Use of Practica

To our academic program, we add individualized practica because we believe this is the example set by Jesus. As a child, He was apprenticed by His earthly father in carpentry. As an adult, He discipled the twelve whom He gathered around Himself. Being discipled is the fastest and surest way to develop skill in a particular area. It is also called apprenticeship, mentoring, or internship. I find that other countries use apprenticeship more than America does at this time. For example, in Switzerland about 80% of the 16- to 18-year-olds are apprenticed into the trade of their choice. They spend half the week in the classroom and half the week working in the vocational area for which they are being trained. I think it is time we return to the proven method which Jesus used. We offer a course on mentoring, which describes what it is and how it is to be worked out in practical settings. CLU requires practica throughout your college career.

Christian Leadership University espouses the non-traditional educational approach and philosophy

Christian Leadership University espouses the non-traditional educational approach and philosophy

 

 

Differences between

Traditional Education

Non-traditional Education

1. Awards degrees on the basis of time served and credit earned. 1. Awards degrees on the basis of competencies and performance skills.
2. Bases degree requirements on the medieval formula of some generalized education and some specialized education. 2. Bases degree requirements on an agreement between the student and the faculty, aimed at helping the student achieve his or her career, personal, or professional goals.
3. Awards the degree when the student meets certain numerical requirements. 3. Awards the degree when the student’s actual work and learning reach agreed-upon levels.
4. Considers the years from age 18 to 22 as the period when a first degree should be earned. 4. Assumes learning desirable at any age, and that degrees should be available to people of all ages.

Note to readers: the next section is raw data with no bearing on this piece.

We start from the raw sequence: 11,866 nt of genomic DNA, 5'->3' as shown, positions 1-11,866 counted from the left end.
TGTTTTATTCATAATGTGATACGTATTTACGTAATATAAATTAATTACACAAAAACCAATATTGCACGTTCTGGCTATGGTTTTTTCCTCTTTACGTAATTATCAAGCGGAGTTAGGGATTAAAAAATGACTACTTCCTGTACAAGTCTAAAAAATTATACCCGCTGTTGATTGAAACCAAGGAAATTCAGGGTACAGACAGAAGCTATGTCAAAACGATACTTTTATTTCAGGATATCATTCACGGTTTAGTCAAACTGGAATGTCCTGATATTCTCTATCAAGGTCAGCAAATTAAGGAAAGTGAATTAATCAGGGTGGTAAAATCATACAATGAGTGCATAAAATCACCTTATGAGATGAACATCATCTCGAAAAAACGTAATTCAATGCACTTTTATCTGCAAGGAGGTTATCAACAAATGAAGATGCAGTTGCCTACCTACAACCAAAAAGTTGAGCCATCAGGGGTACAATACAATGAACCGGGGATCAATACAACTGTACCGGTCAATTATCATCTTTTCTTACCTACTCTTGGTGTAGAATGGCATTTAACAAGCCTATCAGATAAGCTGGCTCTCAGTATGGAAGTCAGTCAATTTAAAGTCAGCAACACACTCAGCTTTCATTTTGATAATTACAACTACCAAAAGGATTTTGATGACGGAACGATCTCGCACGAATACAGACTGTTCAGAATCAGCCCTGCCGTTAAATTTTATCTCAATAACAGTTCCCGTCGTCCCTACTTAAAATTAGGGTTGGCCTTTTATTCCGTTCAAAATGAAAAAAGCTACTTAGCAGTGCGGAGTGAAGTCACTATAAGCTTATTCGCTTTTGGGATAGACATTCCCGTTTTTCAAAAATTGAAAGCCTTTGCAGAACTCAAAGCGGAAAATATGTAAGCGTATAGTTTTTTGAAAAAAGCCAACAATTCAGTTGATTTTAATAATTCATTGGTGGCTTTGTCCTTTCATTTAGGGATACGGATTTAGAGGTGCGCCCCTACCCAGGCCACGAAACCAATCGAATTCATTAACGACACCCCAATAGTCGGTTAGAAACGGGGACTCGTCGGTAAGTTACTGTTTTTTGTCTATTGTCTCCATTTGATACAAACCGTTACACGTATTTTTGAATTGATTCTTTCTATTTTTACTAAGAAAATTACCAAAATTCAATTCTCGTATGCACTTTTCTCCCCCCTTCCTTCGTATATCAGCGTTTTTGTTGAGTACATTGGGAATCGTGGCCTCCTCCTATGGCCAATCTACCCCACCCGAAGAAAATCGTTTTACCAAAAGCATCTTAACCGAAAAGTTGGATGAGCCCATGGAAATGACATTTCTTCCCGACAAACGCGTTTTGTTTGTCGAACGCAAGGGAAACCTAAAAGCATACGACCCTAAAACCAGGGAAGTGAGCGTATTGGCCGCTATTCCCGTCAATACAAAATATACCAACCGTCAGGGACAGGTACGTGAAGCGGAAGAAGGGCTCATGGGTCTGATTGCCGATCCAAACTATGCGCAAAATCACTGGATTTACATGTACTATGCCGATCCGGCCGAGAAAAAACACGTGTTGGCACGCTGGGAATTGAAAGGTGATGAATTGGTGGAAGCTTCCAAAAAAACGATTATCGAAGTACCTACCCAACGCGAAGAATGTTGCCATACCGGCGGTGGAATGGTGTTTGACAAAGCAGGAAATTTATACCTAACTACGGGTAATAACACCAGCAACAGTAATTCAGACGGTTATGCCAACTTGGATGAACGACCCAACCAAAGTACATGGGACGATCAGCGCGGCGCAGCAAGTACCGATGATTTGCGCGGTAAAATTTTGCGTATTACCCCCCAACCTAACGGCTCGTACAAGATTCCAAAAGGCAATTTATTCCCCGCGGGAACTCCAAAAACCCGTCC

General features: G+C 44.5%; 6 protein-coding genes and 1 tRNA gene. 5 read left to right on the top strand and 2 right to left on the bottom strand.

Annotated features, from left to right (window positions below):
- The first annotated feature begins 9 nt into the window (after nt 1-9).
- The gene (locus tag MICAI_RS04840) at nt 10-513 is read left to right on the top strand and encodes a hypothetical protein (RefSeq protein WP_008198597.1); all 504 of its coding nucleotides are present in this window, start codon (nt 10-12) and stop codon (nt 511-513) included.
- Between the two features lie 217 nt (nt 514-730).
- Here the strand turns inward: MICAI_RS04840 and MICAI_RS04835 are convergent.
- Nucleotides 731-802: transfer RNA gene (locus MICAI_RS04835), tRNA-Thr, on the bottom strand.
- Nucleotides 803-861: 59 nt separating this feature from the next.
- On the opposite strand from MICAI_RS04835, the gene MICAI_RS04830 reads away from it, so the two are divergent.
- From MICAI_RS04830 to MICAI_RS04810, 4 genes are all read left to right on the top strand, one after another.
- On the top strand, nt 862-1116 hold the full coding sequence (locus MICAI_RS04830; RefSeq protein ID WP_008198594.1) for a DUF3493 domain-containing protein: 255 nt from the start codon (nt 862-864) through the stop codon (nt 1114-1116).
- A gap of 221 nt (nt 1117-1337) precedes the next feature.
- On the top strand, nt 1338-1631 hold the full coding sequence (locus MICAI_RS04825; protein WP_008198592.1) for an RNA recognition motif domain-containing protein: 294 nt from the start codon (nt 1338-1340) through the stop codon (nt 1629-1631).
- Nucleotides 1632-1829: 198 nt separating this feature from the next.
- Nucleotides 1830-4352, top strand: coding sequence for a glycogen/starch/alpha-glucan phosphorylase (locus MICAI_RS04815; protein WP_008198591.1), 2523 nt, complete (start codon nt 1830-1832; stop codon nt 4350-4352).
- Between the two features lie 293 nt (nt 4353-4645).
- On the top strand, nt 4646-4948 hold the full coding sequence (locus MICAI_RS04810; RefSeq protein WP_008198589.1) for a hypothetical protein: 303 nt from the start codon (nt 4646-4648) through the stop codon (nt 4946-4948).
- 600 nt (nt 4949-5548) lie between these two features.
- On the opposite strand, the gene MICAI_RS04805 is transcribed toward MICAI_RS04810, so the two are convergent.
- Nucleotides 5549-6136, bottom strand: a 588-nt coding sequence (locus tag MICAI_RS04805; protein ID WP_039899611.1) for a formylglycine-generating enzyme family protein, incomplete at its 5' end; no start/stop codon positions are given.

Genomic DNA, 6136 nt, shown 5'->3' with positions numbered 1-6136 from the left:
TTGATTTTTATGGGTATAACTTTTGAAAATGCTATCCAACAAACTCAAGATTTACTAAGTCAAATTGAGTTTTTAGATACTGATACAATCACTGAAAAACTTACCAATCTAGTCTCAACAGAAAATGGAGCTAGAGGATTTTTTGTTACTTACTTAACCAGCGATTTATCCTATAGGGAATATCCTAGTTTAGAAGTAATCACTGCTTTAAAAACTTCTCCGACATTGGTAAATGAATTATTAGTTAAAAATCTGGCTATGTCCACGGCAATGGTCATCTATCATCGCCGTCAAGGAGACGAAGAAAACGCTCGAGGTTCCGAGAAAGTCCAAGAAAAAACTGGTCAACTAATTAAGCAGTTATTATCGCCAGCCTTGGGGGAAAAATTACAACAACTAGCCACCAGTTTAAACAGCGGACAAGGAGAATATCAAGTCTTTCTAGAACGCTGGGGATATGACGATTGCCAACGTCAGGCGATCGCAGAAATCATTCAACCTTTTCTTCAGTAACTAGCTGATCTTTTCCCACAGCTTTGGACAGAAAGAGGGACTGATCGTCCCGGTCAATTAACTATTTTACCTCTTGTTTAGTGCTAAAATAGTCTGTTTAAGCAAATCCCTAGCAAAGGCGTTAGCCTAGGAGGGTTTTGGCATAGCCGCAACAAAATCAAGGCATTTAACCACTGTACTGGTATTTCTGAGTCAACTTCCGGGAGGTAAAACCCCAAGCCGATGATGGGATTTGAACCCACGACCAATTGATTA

5. Considers the classroom as the primary source of information and the campus as the center of learning. 5. Sees any part of the world as appropriate for some learning.
6. Believes in printed text materials as the principal learning resource. 6. Believes the range of learning resources is limitless, from the daily newspaper to personal interviews; from videocassettes to microcomputers to world travel.
7. Faculty must have appropriate credentials and degrees. 7. Faculty are judged on competency and personal qualities, in addition to credentials and degrees (take note: a non-traditional faculty must still be academically qualified).
8. Credits and degrees are based primarily on mastery of course content. 8. Credits and degrees also take into consideration learning how to learn and the integration of diverse fields of knowledge.
9. Cultivates dependence on authority through prescribed curricula, required campus residence, and required classes. 9. Cultivates self-direction and independence through planned independent study, both on and off campus.
10. Curricula are generally oriented toward traditional disciplines and well-established professions. 10. Curricula reflect the student’s individual needs and goals and are likely to be problem-oriented, issue-oriented, and world-oriented.
11. Aims at producing “finished products” – students who are done with their education and ready for the job market. 11. Aims at producing lifelong learners, capable of responding all through their lives to their own evolving needs and those of society.
12. To adapt the old Chinese saying, gives you a fish and feeds you for a day. 12. Teaches you how to fish, and feeds you for life.
Rick L. Walston, Walston’s Guide to Earning Religious Degrees Non-Traditionally (Longview, WA: Persuasion Press, 1997). pp 8,9